The motivation is to be the best, and it’s a yardstick for all of my employees. It’s a matter of teamwork, pushing the limits of our abilities higher and higher. We want to focus on quality and excellence all of the time.
What short-term and long-term career goals are you currently pursuing?
Multiplying the size of the company in all of its facets within the next five years.
How do you plan to achieve these goals?
Through internal growth and acquisitions.
What is the most difficult obstacle or challenge you have faced in pursuit of your goals?
The key to internal growth is always to find and organize the proper sales force; acquisition depends on how you select your targets. We are highly selective and we talk to a lot of potential opportunities before we make a decision.
What is the most significant issue facing your profession today?
Commoditization. Everything is measured by dollars and cents per square foot, per ton, per unit. A commodity is basically a good without any specific recognition, but it’s a crippling force in this industry. It gets rid of customization and tries to manufacture products at the lowest price.
What are some questions that an individual interested in your services can ask to ensure a more productive relationship?
They should ask us to come in and do an analysis of the situation, so we can come back and give proper advice on what we can or cannot do for the client.
Did you ever consider pursuing a different career path or another profession? If yes, how did you end up working in your current field?
No, but my passion is running a family foundation that cares for animals in need. We have a wildlife and farm animal rescue program in Florida and in France near Limoges. We have a good staff of people there, and my wife and I have financed the entire operation through donations to the animal world.
What do you find to be the most rewarding about your profession?
The most rewarding is to find and organize solutions that are difficult to resolve, and to find the right people who are motivated and willing to learn. A handicap nowadays is that a lot of young people don’t want to learn; they just want to get a check and go home. Eagerness to learn is the basis for our type of service. If we don’t want to learn what the client wants us to do, we can never perform a good service. It’s unfortunate and difficult for us to educate people who come in from the outside wanting to make a career in our industry. It turns out in many cases that they are not willing to do that.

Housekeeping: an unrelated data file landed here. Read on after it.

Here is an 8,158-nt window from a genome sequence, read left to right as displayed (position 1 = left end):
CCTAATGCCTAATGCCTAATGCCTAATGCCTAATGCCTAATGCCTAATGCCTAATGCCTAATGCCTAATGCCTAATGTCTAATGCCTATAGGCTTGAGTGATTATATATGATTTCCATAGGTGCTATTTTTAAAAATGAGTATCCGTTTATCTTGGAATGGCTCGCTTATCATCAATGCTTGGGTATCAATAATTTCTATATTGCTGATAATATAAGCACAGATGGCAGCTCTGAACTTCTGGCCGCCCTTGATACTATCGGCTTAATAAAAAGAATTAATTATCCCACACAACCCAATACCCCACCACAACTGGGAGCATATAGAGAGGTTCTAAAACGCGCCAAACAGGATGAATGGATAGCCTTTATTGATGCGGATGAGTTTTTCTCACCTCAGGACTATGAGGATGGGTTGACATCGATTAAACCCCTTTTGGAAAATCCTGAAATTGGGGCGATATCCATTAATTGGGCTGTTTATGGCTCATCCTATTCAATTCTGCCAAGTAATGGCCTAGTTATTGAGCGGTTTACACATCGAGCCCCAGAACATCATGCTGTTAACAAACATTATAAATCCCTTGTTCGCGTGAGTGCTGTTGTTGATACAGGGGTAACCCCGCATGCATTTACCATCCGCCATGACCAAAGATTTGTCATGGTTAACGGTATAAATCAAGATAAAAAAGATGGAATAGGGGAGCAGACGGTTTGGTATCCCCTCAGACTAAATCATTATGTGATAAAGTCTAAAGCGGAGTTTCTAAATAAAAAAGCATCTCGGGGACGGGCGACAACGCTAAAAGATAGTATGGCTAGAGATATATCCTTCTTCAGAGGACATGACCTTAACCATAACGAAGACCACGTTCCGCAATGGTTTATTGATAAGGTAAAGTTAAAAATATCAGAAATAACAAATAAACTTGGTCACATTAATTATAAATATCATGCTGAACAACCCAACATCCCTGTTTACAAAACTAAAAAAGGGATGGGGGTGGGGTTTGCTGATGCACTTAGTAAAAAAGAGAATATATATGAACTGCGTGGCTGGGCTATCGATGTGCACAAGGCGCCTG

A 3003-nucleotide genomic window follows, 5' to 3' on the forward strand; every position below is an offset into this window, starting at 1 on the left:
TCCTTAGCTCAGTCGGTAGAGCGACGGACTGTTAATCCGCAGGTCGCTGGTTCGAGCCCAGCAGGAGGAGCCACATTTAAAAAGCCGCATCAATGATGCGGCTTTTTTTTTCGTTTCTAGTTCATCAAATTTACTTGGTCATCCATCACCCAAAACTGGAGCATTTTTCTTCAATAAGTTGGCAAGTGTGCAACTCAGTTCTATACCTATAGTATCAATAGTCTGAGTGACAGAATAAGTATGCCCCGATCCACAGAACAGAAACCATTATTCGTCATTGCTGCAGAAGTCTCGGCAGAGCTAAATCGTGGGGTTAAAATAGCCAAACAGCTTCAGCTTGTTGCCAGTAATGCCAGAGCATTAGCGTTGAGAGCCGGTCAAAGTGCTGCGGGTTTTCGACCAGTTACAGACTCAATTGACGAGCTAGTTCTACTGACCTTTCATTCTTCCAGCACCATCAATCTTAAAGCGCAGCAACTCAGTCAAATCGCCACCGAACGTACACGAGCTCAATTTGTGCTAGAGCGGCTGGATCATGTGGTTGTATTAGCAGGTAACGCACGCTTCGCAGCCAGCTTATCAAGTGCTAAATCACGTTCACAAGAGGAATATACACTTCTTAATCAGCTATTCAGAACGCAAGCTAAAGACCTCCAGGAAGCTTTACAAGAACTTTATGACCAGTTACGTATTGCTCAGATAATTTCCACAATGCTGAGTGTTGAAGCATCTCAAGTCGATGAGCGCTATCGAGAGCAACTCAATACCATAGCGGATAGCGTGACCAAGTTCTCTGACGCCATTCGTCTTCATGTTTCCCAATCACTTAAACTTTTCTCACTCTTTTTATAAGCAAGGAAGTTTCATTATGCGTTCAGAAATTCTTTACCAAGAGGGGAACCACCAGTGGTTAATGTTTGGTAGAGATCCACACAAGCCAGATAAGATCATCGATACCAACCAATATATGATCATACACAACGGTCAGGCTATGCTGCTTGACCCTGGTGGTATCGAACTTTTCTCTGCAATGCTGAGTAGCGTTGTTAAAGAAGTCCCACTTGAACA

What is your favorite or least favorite work-related task to do and why?
The least interesting is the routine work that I do every day.
What advice can you offer fellow members or others aspiring to work in your industry?
Always look for quality and the bottom line, never for volume (of sales).
Who have been your mentors or people who have greatly influenced you?
Professors of economics in the Netherlands were very aware of the bottom line and the need to create quality control. I follow the old school of quality control and organization of the 50s and 60s because I am a product of that. I would say the other [teacher] is simple experience and being around many different cultures in my work at the United Nations. Through contract work and traveling, I have worked with many nationalities in many companies.
What changes have you observed in your industry/field since you started?
I have seen primarily the role of technology in our industry drastically increase, and the systemization of our industry into a professional way to do business.
How do you see these changes affecting the future of your industry?
Increasing systemization of the business will ultimately lead to more commoditization, so the trick is for entrepreneurs to use systemization to increase and improve the process of customization, and to not let themselves lose control to commoditization. Once you are in the volume business, you lose all control and are 100 percent dependent on market price around you; you hardly have any more power to influence the bottom line of your business. I know that many people would be happy to do large volumes or billions of dollars in freight transportation, but if they don’t make any money, it doesn’t make sense.